Recipe: Cinnamon sugar pie dough twists are light and tender |

Recipe: Cinnamon sugar pie dough twists are light and tender

Vera Dawson
Vail CO, Colorado
Special to the Daily/Vera DawsonTake a trip back in time by making these Pie Dough Twists.

Editor’s note: Living in the Colorado high country is pure joy. Baking in it isn’t. High altitude makes cookies spread in the pan, cakes fall, and few baked goods turn out as they do at sea level. This twice-monthly column presents recipes and tips to make baking in the mountains successful.

Did your mother make pie dough twists? Mine did. It was a popular way to use up left-over pie dough when I was growing up … sprinkle it with cinnamon sugar, cut it into strips and bake it. The results are a down-home, pleasing little pastry.

This is probably my favorite recipe for duplicating my mother’s trick with extra pie crust. It starts with a cream cheese dough, gives it an egg wash to hold on the flavorings, and then tops that with a mixture of finely-chopped walnuts, sugar and cinnamon. It’s prettied up by twisting the dough strips before baking them, creating an attractive pattern alternating the dough and the topping.

The cookie is light, tender and not overly sweet (there is no sugar in the dough itself, only in the topping). It’s a perfect accompaniment to fruit, berries, sorbet, or ice cream and can be served any time of day, with coffee in the morning or as the evening’s dessert. It’s also a nice addition to a cookie tray. Keep a dozen in your freezer; you’ll find numerous ways to use them.

Since the cookie has so few ingredients it’s important to use high quality ones. Be sure you use real butter and fresh nuts. If either is old, your cookies will suffer.


1 1/4 cups of flour

4 ounces of cream cheese

1/2 cup of unsalted butter (one stick)

1/4 cup plus 2 tablespoons of walnuts

1/2 cup of granulated sugar

1 teaspoon of ground cinnamon

1 egg

To make in a food processor: Place the flour in the bowl of the processor. Cut the cream cheese into four pieces, the unsalted butter (cold) into eight pieces and add them. Pulse JUST until the dough forms large, moist clumps. It should remain shaggy, not smooth. To make with an electric mixer: Soften both the cream cheese and the butter to room temperature. Cut the butter into eight pieces and the cream cheese into four pieces, place in a bowl, and beat with a mixer at low speed until they are blended. Gradually add about half of the flour, mixing at low speed. Stir in the rest of the flour with a wooden spoon or a rubber spatula until the dough is smooth.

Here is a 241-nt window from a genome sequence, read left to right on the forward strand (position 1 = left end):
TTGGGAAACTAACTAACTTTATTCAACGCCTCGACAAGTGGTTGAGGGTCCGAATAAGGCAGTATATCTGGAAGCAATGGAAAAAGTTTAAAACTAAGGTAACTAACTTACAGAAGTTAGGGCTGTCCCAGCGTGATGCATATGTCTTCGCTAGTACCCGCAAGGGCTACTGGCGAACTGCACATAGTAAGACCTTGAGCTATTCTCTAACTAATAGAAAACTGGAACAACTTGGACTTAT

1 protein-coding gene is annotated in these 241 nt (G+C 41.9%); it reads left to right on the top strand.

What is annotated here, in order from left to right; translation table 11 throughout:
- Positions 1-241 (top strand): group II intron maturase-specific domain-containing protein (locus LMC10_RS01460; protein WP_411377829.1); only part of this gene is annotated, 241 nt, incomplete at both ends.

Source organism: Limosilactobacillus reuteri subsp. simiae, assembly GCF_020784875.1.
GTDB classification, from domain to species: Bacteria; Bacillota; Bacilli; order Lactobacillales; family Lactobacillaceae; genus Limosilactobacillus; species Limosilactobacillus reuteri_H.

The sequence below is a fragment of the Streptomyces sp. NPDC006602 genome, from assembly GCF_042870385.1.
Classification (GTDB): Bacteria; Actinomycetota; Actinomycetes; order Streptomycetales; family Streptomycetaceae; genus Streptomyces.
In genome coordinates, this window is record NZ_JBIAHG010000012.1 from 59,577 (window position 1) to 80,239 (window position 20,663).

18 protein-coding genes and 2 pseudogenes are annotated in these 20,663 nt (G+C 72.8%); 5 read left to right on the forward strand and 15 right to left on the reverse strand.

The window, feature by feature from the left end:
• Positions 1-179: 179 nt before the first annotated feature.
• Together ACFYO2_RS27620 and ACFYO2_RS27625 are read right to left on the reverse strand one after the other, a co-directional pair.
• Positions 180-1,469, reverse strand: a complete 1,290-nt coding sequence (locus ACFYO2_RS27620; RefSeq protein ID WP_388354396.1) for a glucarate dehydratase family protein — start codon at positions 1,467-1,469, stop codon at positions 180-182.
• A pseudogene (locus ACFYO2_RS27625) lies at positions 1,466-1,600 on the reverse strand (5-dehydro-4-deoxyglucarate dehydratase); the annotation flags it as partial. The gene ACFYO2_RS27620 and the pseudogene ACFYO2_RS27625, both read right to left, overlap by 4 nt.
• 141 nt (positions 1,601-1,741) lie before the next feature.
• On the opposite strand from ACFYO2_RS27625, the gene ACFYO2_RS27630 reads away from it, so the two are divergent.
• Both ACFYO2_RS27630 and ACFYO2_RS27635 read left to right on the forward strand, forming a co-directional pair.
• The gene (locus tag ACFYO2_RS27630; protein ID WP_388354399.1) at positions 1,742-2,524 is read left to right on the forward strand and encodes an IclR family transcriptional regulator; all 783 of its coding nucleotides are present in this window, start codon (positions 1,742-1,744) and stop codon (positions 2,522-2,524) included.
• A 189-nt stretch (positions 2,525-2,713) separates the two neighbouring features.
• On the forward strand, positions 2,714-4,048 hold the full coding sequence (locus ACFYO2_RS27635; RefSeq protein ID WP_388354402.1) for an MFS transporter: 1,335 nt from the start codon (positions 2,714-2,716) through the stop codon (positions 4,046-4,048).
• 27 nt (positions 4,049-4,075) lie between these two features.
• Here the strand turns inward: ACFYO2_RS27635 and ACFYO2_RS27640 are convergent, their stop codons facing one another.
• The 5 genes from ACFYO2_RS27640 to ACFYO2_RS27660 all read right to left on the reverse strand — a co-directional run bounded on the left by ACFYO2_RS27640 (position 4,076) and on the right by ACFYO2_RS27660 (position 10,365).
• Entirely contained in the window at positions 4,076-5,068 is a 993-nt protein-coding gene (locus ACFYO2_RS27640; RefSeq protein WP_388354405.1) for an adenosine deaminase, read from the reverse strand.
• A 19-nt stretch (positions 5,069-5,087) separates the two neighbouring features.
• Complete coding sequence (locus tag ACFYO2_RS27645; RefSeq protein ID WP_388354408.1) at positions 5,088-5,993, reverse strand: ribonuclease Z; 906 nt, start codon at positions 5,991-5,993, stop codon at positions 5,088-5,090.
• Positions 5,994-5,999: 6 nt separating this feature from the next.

Turn the dough out on a sheet of plastic wrap and gently form it into a square about nine inches by nine inches. Wrap it in the plastic wrap and refrigerate it until it is firm enough to roll (about two hours).

While the dough chills, make the topping: Pulse the walnuts and one fourth cup of the sugar in a food processor until the walnuts are finely ground. Add the other fourth cup of sugar and the cinnamon and pulse until they are well blended. Set the topping aside. Preheat the oven to 400 degrees with a rack in the center position. Line a cookie sheet with parchment paper or non-stick Reynold’s Release aluminum foil or grease it lightly. (Cookies tend to spread more on a greased cookie sheet, I prefer parchment paper or non-stick foil.)

Remove the dough from the refrigerator, place it on a sheet of waxed paper, top it with another sheet of waxed paper or plastic wrap and roll it into a rectangle about six inches across and 10 and a half inches long. Beat the egg in a small bowl until well combined and brush some of it all over the dough. Sprinkle half of the topping over the dough (the egg will help it adhere), covering it completely. Gently roll your rolling pin over the topping to press it into the dough. Flip the dough rectangle over, nut side down, onto another sheet of waxed paper and repeat the process: Brush with some of the egg, sprinkle with the remainder of the topping and gently roll it in. You won’t use all the egg; save the rest for another use or throw it away.

Cut the dough lengthwise into half-inch strips. Cut each half inch strip into three sections of equal length. Twist the sections once or twice (whichever look you like) and place them on the lined baking sheet, about an inch apart. Brush off any of the topping that falls onto the cookie sheet; it might burn in the oven. Bake the cookies until they are golden and set. Start checking after they’ve been in the oven about 12 minutes. Remove the pan from the oven and use a spatula to transfer the cookies to a rack to cool completely.

Makes about two dozen.

This is a variation of a recipe in Good Housekeeping’s “Best Loved Desserts.”

Vera Dawson lives in Summit County, where she bakes almost every day. Her recipes have been tested in her home kitchen and, whenever necessary, altered until they work at our altitude. Contact Dawson with your comments about this column and/or your baking questions at

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